Excluding Super Bowl losses and a playoff loss to the New York Jets a couple years ago, yesterday’s Patriots loss to the Arizona Cardinals might have been the most difficult loss to bear in my entire life, for the following reasons:
1. It broke a home opener winning streak which began ten years ago with a miracle comeback victory against Buffalo that I watched from within the confines of Gillette Stadium. It was one of only three times that my friend has ever been willing to hug me.
2. It was a perfect day for a football game, and home openers are always special. Troy Brown was inducted into the Patriots Hall of Fame and Drew Bledsoe threw him one more pass on the turf of Gillette Stadium. Military jets soared overhead as the national anthem concluded. The sky was blue, the air was warm and the bacon-wrapped chicken chunks were a thing of beauty. The steak was cooked to perfection. It was a day fitting of a victory. A blowout, even.
2. The Patriots lost to the Arizona Cardinals at home. The Cardinals are not a good team.
3. The Patriot were not outrun, out passed or out tackled yesterday. They did not play well, but they were beaten by a blocked punt, a tipped ball that resulted in an interception, a phantom holding call and a phantom false start. Though the Patriots certainly deserved to lose the game, they lost the game thanks to a handful of unusual and somewhat freakish plays.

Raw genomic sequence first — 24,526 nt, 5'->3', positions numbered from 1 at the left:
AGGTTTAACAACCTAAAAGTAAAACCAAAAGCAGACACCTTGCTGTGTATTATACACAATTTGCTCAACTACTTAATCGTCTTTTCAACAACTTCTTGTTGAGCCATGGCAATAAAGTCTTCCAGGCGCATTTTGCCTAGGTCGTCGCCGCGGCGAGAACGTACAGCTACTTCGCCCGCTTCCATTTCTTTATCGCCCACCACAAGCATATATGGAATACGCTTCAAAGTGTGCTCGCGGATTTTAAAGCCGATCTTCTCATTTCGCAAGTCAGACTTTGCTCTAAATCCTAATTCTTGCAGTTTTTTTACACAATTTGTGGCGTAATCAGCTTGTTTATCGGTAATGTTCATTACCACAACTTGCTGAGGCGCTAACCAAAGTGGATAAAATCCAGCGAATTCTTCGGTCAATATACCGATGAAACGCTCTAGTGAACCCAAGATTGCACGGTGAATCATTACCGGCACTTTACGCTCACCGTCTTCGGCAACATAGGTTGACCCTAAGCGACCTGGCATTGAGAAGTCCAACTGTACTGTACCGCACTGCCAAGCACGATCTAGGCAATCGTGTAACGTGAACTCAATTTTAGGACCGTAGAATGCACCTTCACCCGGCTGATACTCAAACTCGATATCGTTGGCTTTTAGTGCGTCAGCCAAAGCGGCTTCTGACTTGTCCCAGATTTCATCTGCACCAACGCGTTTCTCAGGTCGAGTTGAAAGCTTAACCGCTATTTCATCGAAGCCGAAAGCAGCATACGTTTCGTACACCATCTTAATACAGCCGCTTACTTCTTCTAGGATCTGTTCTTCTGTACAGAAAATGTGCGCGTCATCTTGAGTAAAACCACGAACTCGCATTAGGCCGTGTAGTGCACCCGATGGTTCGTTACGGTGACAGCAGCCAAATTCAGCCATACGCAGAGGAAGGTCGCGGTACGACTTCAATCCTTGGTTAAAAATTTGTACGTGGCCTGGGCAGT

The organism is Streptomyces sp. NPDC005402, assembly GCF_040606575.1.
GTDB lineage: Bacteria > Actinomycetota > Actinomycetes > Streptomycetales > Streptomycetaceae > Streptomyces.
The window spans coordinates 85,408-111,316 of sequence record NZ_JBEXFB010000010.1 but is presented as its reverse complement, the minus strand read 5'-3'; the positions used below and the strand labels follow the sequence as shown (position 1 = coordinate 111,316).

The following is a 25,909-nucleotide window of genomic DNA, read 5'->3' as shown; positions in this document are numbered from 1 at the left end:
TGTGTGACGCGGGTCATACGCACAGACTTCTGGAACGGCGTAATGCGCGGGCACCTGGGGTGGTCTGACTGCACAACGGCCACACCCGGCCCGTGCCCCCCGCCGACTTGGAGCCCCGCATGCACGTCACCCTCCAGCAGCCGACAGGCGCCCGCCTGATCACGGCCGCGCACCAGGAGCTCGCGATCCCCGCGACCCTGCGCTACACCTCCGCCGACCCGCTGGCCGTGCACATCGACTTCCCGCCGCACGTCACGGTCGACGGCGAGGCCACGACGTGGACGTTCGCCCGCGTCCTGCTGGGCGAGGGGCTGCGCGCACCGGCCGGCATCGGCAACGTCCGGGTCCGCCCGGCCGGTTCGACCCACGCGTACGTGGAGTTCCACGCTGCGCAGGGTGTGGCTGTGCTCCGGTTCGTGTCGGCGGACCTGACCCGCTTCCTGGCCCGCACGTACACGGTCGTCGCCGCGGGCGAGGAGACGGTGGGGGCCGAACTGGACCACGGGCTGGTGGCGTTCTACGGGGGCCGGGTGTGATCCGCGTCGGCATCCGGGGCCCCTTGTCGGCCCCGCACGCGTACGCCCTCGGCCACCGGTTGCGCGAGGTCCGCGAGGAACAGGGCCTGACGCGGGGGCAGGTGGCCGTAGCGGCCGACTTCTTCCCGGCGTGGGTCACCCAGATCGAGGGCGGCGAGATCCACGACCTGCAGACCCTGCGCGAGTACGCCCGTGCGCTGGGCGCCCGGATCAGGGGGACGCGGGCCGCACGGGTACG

4. Worst of all, I thought the Patriots had won three separate times.
First, there was the fumble with two minutes to go that gave the Patriots the ball back within field goal range, down by two. Though it was foolish to begin celebrating the victory at this moment, we did.
Next was Danny Woodhead’s touchdown run which would have put us ahead by 5 with less than a minute on the clock, only to be called back by the aforementioned phantom holding call. We had already been celebrating victory for a full 30 seconds before we even saw the flag.
Finally, there was a the missed field goal, which looked good from our angle in the stadium, prompting us to begin celebrating victory again only to learn 10 seconds into our leaps and screams and high-fives that the kick went wide left.
The kicker had already made four field goals that day with ease. Two were over 50 yards. He had successfully kicked 24 consecutive fourth quarter field goals up until that point.
Then he missed a 42-yard field goal with one second left on the clock.
It was a series of emotional swings over a five minute period of time like few I have experienced in my life, and it left me empty and exhausted.
My former students have said that I can be surly and demanding the day after a Patriots loss. My current batch of kids should count their lucky stars that we have the day off for Rosh Hashanah.
Perhaps I will feel a little better tomorrow.